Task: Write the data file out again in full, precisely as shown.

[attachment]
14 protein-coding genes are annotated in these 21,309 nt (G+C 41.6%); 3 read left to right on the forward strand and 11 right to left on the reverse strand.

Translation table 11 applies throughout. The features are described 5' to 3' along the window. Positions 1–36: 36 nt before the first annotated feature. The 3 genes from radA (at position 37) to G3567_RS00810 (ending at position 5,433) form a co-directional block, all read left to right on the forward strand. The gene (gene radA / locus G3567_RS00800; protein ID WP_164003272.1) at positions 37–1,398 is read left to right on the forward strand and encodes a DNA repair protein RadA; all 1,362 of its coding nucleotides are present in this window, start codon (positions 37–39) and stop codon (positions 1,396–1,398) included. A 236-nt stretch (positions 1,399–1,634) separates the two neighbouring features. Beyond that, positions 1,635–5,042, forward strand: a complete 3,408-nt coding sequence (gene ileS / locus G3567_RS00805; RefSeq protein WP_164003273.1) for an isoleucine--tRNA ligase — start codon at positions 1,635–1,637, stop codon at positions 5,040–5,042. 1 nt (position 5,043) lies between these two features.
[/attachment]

14 protein-coding genes are annotated in these 21,309 nt (G+C 41.6%); 3 read left to right on the forward strand and 11 right to left on the reverse strand.

Translation table 11 applies throughout. The features are described 5' to 3' along the window. Positions 1–36: 36 nt before the first annotated feature. The 3 genes from radA (at position 37) to G3567_RS00810 (ending at position 5,433) form a co-directional block, all read left to right on the forward strand. The gene (gene radA / locus G3567_RS00800; protein ID WP_164003272.1) at positions 37–1,398 is read left to right on the forward strand and encodes a DNA repair protein RadA; all 1,362 of its coding nucleotides are present in this window, start codon (positions 37–39) and stop codon (positions 1,396–1,398) included. A 236-nt stretch (positions 1,399–1,634) separates the two neighbouring features. Beyond that, positions 1,635–5,042, forward strand: a complete 3,408-nt coding sequence (gene ileS / locus G3567_RS00805; RefSeq protein WP_164003273.1) for an isoleucine--tRNA ligase — start codon at positions 1,635–1,637, stop codon at positions 5,040–5,042. 1 nt (position 5,043) lies between these two features.